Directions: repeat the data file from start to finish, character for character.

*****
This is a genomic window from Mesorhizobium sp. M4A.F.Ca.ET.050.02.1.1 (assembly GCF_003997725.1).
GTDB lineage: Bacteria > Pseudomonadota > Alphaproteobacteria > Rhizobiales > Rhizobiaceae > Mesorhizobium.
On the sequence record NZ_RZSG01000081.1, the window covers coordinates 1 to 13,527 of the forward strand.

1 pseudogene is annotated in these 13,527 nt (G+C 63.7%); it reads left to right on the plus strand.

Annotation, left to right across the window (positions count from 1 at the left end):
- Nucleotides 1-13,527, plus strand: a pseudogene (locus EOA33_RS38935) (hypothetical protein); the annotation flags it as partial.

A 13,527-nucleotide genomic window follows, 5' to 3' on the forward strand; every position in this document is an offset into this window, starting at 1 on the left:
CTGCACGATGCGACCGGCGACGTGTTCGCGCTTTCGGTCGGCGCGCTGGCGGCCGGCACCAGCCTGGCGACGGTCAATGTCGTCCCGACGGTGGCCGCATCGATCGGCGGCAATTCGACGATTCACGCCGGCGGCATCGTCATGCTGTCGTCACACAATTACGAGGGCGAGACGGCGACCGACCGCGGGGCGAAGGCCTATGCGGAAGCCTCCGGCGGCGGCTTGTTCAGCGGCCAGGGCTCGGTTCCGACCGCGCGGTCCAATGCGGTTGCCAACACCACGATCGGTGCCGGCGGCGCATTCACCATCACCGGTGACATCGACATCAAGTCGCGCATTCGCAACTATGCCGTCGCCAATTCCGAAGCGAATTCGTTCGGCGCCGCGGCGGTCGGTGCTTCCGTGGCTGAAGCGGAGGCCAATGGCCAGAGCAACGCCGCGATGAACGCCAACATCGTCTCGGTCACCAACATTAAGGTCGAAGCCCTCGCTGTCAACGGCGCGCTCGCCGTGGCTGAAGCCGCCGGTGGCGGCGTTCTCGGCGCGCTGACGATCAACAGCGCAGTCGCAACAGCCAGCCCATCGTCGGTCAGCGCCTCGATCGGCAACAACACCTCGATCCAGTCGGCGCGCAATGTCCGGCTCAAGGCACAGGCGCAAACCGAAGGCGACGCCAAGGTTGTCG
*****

This is a genomic window from Mesorhizobium sp. M4A.F.Ca.ET.050.02.1.1 (assembly GCF_003997725.1).
GTDB lineage: Bacteria > Pseudomonadota > Alphaproteobacteria > Rhizobiales > Rhizobiaceae > Mesorhizobium.
On the sequence record NZ_RZSG01000081.1, the window covers coordinates 1 to 13,527 of the forward strand.

1 pseudogene is annotated in these 13,527 nt (G+C 63.7%); it reads left to right on the plus strand.

Annotation, left to right across the window (positions count from 1 at the left end):
- Nucleotides 1-13,527, plus strand: a pseudogene (locus EOA33_RS38935) (hypothetical protein); the annotation flags it as partial.

A 13,527-nucleotide genomic window follows, 5' to 3' on the forward strand; every position in this document is an offset into this window, starting at 1 on the left:
CTGCACGATGCGACCGGCGACGTGTTCGCGCTTTCGGTCGGCGCGCTGGCGGCCGGCACCAGCCTGGCGACGGTCAATGTCGTCCCGACGGTGGCCGCATCGATCGGCGGCAATTCGACGATTCACGCCGGCGGCATCGTCATGCTGTCGTCACACAATTACGAGGGCGAGACGGCGACCGACCGCGGGGCGAAGGCCTATGCGGAAGCCTCCGGCGGCGGCTTGTTCAGCGGCCAGGGCTCGGTTCCGACCGCGCGGTCCAATGCGGTTGCCAACACCACGATCGGTGCCGGCGGCGCATTCACCATCACCGGTGACATCGACATCAAGTCGCGCATTCGCAACTATGCCGTCGCCAATTCCGAAGCGAATTCGTTCGGCGCCGCGGCGGTCGGTGCTTCCGTGGCTGAAGCGGAGGCCAATGGCCAGAGCAACGCCGCGATGAACGCCAACATCGTCTCGGTCACCAACATTAAGGTCGAAGCCCTCGCTGTCAACGGCGCGCTCGCCGTGGCTGAAGCCGCCGGTGGCGGCGTTCTCGGCGCGCTGACGATCAACAGCGCAGTCGCAACAGCCAGCCCATCGTCGGTCAGCGCCTCGATCGGCAACAACACCTCGATCCAGTCGGCGCGCAATGTCCGGCTCAAGGCACAGGCGCAAACCGAAGGCGACGCCAAGGTTGTCG